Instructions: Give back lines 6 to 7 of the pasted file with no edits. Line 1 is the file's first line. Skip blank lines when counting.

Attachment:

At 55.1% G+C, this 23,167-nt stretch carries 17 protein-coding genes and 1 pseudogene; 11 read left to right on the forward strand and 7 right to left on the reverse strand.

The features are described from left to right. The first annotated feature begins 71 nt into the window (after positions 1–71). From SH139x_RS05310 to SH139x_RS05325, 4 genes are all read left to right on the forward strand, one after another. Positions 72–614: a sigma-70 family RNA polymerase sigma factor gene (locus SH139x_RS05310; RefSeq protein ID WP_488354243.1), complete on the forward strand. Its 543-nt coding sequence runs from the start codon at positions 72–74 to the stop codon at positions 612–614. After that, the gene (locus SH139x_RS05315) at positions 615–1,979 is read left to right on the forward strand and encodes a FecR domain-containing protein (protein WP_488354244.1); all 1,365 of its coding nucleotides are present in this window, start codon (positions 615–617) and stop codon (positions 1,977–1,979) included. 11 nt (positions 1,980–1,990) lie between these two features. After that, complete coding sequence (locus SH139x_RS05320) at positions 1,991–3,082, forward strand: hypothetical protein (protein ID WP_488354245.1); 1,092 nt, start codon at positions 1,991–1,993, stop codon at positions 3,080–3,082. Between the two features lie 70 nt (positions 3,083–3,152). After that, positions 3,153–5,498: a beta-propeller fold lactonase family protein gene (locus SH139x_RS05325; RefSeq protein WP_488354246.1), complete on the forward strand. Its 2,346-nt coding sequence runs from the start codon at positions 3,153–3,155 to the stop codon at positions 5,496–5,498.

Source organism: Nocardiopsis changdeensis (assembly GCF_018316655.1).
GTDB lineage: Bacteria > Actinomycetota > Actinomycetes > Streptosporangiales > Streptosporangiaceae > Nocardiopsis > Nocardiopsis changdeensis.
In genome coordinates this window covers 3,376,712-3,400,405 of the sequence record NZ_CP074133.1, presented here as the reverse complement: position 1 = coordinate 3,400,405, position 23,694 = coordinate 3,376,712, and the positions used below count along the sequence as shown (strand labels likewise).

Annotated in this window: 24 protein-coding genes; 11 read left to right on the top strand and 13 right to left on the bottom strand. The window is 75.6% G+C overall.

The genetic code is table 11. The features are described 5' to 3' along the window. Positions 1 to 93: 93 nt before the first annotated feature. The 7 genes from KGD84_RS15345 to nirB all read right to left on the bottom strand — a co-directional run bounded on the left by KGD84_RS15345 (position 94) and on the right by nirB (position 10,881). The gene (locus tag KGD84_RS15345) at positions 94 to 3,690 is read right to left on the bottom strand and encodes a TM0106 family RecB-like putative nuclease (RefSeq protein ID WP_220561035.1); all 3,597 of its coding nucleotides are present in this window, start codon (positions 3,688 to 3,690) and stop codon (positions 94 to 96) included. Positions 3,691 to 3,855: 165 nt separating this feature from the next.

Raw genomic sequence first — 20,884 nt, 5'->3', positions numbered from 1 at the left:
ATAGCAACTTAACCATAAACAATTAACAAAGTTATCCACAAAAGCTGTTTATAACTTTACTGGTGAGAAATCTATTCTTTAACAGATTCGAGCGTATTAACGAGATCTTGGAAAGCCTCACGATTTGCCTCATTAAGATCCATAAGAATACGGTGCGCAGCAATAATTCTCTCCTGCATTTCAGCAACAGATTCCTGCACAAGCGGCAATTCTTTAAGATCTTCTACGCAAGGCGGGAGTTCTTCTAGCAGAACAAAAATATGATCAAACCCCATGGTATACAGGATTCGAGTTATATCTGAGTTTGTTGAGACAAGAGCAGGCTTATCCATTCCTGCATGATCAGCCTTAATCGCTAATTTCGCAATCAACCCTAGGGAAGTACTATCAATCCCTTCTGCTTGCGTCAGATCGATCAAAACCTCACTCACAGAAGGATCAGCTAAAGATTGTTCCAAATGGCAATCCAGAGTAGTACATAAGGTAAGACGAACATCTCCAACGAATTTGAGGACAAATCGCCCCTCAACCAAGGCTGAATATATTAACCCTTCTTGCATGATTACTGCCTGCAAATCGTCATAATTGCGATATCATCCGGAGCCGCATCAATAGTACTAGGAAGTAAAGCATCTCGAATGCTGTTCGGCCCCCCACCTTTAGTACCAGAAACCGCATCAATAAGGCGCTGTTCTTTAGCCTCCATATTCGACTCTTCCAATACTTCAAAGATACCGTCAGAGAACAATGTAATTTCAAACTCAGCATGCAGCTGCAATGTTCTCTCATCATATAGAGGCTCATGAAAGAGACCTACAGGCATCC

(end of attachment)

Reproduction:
Annotated in this window: 24 protein-coding genes; 11 read left to right on the top strand and 13 right to left on the bottom strand. The window is 75.6% G+C overall.

The genetic code is table 11. The features are described 5' to 3' along the window. Positions 1 to 93: 93 nt before the first annotated feature. The 7 genes from KGD84_RS15345 to nirB all read right to left on the bottom strand — a co-directional run bounded on the left by KGD84_RS15345 (position 94) and on the right by nirB (position 10,881). The gene (locus tag KGD84_RS15345) at positions 94 to 3,690 is read right to left on the bottom strand and encodes a TM0106 family RecB-like putative nuclease (RefSeq protein ID WP_220561035.1); all 3,597 of its coding nucleotides are present in this window, start codon (positions 3,688 to 3,690) and stop codon (positions 94 to 96) included. Positions 3,691 to 3,855: 165 nt separating this feature from the next.